To become an e-learning manager, you will typically need to gain education and experience in several areas, namely web development, instructional design, and education administration. The extent of the experience or education needed depends significantly on your employer. In addition to knowledge of educational methods and technology, you may also need management experience as well as the ability to understand laws and regulations that govern educational providers.
Many schools, continuing education programs, and other types of businesses are now implementing online education programs. These companies need e-learning managers to direct their educational programs; oversee the online course development process; and ensure that their online courses are in compliance with standards set by industry associations, accreditation boards, and government regulatory agencies. As online learning is still a relatively new field, there isn't just one way to become an e-learning manager.
If you are currently in school, you may wish to consider getting a degree in education, school administration, or instructional design. In addition to studying education, you should likewise study at least the basics of web development. After you become an e-learning manager, you may not actually have to design the courses yourself, but it is helpful if you have some knowledge of the development process. On the other hand, if you go to work for a small company, you may be expected to work with educational software, so having strong development skills may be a real asset in maximizing your job opportunities.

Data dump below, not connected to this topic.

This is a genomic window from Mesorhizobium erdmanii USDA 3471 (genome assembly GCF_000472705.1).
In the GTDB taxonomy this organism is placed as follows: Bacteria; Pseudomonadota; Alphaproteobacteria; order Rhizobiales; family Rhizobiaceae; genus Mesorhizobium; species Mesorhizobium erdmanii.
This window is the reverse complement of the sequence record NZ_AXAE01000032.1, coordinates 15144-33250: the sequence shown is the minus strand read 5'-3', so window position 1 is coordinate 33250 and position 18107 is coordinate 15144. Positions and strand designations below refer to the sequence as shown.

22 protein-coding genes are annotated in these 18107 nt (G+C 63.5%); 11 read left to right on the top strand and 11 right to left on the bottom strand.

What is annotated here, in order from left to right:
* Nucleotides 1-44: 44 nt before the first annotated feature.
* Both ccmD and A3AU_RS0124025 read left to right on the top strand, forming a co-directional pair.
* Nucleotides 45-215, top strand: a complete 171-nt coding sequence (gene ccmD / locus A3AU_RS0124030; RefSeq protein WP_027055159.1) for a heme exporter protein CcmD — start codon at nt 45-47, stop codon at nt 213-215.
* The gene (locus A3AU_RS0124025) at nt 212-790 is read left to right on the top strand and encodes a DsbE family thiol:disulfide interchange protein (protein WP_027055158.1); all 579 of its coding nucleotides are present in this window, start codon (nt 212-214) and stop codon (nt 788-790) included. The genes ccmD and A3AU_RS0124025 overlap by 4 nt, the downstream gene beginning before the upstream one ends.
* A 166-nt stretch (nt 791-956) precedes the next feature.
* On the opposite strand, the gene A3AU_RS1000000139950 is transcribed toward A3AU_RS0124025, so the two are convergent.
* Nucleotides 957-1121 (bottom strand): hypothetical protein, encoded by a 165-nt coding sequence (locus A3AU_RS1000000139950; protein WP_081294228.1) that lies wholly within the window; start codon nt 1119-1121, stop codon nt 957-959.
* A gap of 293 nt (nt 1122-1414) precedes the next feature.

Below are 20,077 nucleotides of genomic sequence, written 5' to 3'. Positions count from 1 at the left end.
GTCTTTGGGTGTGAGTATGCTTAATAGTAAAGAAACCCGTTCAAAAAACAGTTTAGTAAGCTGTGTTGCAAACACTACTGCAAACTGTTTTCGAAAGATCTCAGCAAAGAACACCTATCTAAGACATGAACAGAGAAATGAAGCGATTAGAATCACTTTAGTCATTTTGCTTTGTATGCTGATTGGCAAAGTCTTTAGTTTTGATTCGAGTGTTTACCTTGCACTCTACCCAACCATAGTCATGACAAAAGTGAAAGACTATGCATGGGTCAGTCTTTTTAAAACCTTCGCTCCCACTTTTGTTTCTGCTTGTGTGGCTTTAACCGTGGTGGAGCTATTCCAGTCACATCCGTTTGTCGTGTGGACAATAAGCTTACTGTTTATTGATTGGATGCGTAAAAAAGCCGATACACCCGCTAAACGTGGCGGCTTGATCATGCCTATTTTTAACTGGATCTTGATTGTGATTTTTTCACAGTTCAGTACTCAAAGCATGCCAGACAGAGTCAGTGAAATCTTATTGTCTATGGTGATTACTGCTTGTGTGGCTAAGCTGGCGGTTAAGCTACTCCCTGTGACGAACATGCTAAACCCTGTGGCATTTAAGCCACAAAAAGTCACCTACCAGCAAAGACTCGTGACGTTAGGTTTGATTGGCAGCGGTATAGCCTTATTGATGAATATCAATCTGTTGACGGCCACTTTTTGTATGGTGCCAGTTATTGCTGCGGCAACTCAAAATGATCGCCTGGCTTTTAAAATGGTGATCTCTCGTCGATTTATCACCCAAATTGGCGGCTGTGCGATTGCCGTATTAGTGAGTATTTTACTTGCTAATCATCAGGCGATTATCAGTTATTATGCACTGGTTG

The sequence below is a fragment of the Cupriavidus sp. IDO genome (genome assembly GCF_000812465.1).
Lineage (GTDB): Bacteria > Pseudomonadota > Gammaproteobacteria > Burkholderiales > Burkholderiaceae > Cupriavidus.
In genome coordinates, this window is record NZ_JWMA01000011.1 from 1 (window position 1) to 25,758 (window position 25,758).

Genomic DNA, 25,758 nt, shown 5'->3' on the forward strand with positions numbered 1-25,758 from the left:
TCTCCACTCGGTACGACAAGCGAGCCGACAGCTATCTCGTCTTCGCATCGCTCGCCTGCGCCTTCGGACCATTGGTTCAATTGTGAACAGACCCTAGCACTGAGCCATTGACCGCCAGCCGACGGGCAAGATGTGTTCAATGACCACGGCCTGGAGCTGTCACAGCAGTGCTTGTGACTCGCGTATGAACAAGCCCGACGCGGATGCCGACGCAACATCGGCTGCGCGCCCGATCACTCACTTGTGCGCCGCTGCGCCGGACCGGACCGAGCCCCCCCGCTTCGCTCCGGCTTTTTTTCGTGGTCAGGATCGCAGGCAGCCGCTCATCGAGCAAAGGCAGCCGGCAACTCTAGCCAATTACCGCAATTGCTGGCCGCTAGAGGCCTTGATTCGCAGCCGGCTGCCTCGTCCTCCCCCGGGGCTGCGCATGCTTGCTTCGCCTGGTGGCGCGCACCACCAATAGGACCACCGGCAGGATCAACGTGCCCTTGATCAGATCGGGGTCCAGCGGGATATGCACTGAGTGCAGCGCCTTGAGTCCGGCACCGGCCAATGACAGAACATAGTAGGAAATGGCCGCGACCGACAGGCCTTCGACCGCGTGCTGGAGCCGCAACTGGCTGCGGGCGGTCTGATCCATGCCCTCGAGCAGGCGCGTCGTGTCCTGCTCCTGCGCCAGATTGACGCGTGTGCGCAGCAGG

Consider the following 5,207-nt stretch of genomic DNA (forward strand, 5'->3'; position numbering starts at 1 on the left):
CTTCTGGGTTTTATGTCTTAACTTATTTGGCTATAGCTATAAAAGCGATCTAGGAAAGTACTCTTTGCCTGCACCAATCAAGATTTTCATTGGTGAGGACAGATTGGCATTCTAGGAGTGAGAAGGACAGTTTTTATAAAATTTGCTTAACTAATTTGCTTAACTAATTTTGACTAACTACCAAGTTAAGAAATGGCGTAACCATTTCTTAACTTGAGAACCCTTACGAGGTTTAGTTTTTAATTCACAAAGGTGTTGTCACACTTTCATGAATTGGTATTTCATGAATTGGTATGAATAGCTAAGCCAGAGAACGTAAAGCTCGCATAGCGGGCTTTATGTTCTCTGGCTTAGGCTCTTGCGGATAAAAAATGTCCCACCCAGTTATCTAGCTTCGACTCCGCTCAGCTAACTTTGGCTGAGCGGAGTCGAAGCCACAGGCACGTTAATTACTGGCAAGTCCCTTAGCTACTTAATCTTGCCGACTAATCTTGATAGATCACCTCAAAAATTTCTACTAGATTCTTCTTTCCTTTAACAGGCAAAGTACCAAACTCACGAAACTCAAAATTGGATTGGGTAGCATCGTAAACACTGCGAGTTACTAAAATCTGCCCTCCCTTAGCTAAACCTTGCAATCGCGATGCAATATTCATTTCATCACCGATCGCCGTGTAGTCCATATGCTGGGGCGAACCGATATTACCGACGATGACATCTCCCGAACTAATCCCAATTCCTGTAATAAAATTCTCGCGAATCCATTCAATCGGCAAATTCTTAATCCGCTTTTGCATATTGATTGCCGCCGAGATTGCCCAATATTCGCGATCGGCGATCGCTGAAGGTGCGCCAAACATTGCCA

In situations where you are out of school and already working in a business, you may need to obtain additional education. This may not mean, however, going back for a degree, but instead taking continuing education or professional development courses. In many cases, you can take web development and design courses through adult education centers or vocational schools. In fact, many online colleges and universities offer certificate and diploma programs in online education may be well suited to your schedule and the needs of your employer.
In addition to developing your professional and technical knowledge, you will also want to develop your management skills, as you may have to work with several different employees to build your e-learning courses. You may also have to work closely with industry, accreditation, and government regulators if you are producing courses that prepare people for professional licenses or are offered by accredited schools. Managing compliance issues can be tricky and typically demands that you become extremely familiar with the laws and regulations pertinent to your business before you become an e-learning manager.